Darryn Peterson, the top-ranked guard in the 2025 boys basketball recruiting class, has inked an NIL deal with the Three Stripes at age 16.
Peterson, a 6’5 combo guard out of Canton, OH, is just 16 years old, but a consensus five-star recruit in the Class of 2025. The Huntington Prep prospect now embarks on his junior season with the backing of an international sportswear supplier and advances from over 30 Division I programs.
“The deal gives me the opportunity to take my brand to the next level,” Peterson told Boardroom. “And spread it around the world.”
Already a national name on the AAU circuit and in online mixtapes, Peterson is a newcomer to the NIL space due to his high school status.
Since the advent of NIL in 2021, tons of top athletes at colleges all over the country have benefitted from aligning with sponsors to earn off their name, image, and likeness rights. While college athletes have reaped the lion’s share of the benefits, high school hoopers have recently emerged as new names of interest.
In Oct. 2021, PUMA signed Mikey Williams to an endorsement deal when he was only 17-years-old. Last year, Nike inked contracts with JuJu Watkins, DJ Wagner, and Bronny James during their senior seasons of high school.
Not only are each of those Nike athletes playing college ball in 2023, they’re all attending a Swoosh-sponsored university. On top of that, each endorser has already been featured in online brand campaigns or retail activations.
With the early endorsement of Peterson — a player who averaged over 31 points and nine rebounds a night as a sophomore — the magnitude of him breaking the mold at Adidas isn’t lost on him.
“It means a lot,” Peterson said. “For Adidas to choose me out of all the high school basketball players in the world? For them to take a chance on me is a big deal. It’s an honor and a blessing.”
As the 16-year-old guard starts his junior season, Peterson will be ten toes down for the Three Stripes. Due to his deal, he’ll be able to publicly promote shoes tied to his new brand teammates like Anthony Edwards, Donovan Mitchell, and Trae Young.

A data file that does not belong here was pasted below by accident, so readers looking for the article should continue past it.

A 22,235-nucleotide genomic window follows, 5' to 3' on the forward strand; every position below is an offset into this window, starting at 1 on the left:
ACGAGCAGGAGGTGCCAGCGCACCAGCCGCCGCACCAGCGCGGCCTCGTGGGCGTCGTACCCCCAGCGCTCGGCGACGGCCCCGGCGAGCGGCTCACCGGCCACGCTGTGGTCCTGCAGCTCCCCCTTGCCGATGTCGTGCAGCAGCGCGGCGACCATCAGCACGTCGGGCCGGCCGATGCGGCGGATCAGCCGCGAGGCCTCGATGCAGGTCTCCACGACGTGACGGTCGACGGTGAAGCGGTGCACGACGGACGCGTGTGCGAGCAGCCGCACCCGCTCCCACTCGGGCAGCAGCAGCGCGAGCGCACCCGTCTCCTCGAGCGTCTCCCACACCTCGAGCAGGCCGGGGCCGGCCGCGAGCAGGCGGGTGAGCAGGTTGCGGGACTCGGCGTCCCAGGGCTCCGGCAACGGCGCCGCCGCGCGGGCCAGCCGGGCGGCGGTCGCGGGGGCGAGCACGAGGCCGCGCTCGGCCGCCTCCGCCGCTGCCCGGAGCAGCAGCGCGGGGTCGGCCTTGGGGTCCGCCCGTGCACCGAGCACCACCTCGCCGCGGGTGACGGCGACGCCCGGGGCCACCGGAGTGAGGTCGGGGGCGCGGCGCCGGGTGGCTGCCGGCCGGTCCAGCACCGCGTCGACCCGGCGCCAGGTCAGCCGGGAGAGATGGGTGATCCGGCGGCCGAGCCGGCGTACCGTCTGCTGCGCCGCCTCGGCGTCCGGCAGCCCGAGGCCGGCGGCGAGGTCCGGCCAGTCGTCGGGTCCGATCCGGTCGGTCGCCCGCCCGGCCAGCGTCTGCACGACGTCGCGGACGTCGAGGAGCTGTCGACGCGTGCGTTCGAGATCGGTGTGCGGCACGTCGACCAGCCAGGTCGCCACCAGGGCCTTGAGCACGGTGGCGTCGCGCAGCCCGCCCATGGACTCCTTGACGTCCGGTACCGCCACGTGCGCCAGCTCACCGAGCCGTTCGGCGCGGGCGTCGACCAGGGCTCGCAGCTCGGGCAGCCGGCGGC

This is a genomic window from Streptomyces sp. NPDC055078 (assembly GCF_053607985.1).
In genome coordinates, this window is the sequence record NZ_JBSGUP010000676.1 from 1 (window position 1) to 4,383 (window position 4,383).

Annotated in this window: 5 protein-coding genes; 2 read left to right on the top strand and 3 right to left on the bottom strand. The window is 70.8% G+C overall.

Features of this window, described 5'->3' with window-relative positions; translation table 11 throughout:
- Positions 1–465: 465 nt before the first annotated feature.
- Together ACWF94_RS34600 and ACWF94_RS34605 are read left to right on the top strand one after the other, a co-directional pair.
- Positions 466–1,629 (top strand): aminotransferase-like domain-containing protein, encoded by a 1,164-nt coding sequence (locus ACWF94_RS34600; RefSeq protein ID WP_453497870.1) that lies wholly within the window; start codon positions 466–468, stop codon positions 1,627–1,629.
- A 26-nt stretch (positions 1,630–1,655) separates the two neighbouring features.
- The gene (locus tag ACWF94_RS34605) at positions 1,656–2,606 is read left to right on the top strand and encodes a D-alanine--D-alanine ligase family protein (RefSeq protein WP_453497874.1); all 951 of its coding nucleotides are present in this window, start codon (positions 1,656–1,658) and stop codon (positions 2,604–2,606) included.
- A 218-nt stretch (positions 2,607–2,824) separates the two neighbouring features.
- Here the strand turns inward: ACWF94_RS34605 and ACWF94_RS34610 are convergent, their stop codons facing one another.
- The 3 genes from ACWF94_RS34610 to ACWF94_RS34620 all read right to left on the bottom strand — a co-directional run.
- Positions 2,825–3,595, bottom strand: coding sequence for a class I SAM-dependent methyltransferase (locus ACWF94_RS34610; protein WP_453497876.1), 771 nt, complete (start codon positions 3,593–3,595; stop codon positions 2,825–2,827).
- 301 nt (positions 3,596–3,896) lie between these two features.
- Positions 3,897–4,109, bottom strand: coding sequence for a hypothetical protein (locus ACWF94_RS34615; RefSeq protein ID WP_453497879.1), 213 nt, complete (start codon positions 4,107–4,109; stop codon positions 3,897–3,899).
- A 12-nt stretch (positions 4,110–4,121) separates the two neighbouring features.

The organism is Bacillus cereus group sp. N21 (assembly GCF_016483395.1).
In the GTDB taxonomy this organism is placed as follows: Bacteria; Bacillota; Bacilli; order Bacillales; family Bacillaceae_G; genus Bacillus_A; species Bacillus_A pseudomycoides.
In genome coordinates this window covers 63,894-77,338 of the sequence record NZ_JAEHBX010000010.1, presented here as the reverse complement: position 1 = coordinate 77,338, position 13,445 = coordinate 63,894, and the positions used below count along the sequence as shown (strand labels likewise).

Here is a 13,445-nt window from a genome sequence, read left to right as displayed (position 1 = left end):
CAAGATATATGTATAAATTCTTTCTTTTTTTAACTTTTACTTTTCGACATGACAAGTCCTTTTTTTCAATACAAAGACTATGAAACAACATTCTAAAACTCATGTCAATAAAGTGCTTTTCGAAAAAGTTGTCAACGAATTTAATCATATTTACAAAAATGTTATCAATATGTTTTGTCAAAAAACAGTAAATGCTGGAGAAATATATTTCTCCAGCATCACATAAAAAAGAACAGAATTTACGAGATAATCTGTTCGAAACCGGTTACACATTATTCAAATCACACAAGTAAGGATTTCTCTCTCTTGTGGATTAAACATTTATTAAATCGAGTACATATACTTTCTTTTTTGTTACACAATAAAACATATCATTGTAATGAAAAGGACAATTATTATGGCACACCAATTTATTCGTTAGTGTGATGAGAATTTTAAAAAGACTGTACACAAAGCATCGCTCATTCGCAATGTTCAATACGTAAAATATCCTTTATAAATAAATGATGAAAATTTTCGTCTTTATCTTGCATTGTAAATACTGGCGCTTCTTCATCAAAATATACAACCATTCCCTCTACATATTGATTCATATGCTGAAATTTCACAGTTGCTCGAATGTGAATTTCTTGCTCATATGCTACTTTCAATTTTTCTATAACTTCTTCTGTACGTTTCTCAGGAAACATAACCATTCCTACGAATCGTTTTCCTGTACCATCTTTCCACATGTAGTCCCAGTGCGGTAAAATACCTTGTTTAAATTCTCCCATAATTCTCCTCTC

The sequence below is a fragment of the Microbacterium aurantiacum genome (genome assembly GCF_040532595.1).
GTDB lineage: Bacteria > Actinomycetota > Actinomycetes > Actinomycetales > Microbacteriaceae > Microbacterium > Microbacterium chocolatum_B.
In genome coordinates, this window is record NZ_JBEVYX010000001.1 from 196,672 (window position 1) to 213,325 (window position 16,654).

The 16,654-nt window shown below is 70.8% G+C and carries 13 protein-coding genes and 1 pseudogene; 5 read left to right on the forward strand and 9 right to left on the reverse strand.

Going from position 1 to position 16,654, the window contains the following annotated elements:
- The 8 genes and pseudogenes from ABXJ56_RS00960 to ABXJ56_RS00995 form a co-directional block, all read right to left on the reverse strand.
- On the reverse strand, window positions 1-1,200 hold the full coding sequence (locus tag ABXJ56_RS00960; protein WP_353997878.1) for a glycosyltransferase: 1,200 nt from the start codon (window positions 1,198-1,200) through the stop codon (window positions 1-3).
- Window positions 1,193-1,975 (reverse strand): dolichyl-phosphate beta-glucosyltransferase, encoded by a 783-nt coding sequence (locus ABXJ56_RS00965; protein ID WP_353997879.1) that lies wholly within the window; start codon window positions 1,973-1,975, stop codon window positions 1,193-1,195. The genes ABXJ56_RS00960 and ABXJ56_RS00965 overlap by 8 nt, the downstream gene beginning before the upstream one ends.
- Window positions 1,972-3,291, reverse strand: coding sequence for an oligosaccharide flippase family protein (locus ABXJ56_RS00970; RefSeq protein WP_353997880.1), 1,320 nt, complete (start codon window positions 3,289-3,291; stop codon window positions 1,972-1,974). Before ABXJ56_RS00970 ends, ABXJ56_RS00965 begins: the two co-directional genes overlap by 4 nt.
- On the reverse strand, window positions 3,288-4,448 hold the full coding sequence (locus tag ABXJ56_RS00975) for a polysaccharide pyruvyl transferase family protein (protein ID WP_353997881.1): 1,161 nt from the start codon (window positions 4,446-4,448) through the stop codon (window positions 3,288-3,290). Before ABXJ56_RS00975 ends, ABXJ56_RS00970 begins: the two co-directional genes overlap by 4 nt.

He’ll also do it on a grander stage. Playing at the same prep school that produced the likes of Andrew Wiggins and Keldon Johnson, he’ll be competing with the Boozer brothers for the No. 1 ranking in his high school class. At the same time, he’ll blaze a trail for all the high school hopefuls looking to follow in his footsteps.
To any amateur athletes looking to become the next Adidas signee? The young man has some advice.
“Keep the main thing the main thing,” Peterson said. “Focus on whatever that dream is and the business part will come with it. Don’t let that drive you. Stay humble and be self-motivated.”
In some sense, the Peterson pairing at Adidas is the next chapter of a full-circle story. For any fan familiar with high school hoops and Adidas’ storied history in the space, Peterson provides a through-line of what once was and what still could be.
Over the course of the ’90s and ’00s, the Adidas ABCD Camp was the place where numerous high school hopefuls started their ascent to NBA stardom. Led long ago in the grassroots game by Sonny Vaccaro, the Three Stripes provided platforms at the amateur level for everyone from Kobe Bryant to LeBron James.
It was with this influence on the amateur game that Sonny was able to sign Kobe, Tracy McGrady, and Jermaine O’Neal before the world knew their names. Such early insight put Adidas on a path to compete in the basketball market for years to come.
“That’s why I went there,” Vaccaro told Boardroom in May. “To find those guys. Adidas had players, but you just can’t get anybody. You’ve gotta get kids that move the needle.”
With the signing of Darryn Peterson in 2023, Adidas has the chance to capitalize on the energy it has long possessed. It’s already an immediate win for the 16-year-old star that’s just beginning to blossom — even if now it means less time to think about outfits and more incentive to go all in on hoops.
“The biggest thing it changes is probably my wardrobe,” Peterson said. “Every day I’m Three Stripes head to toe.”
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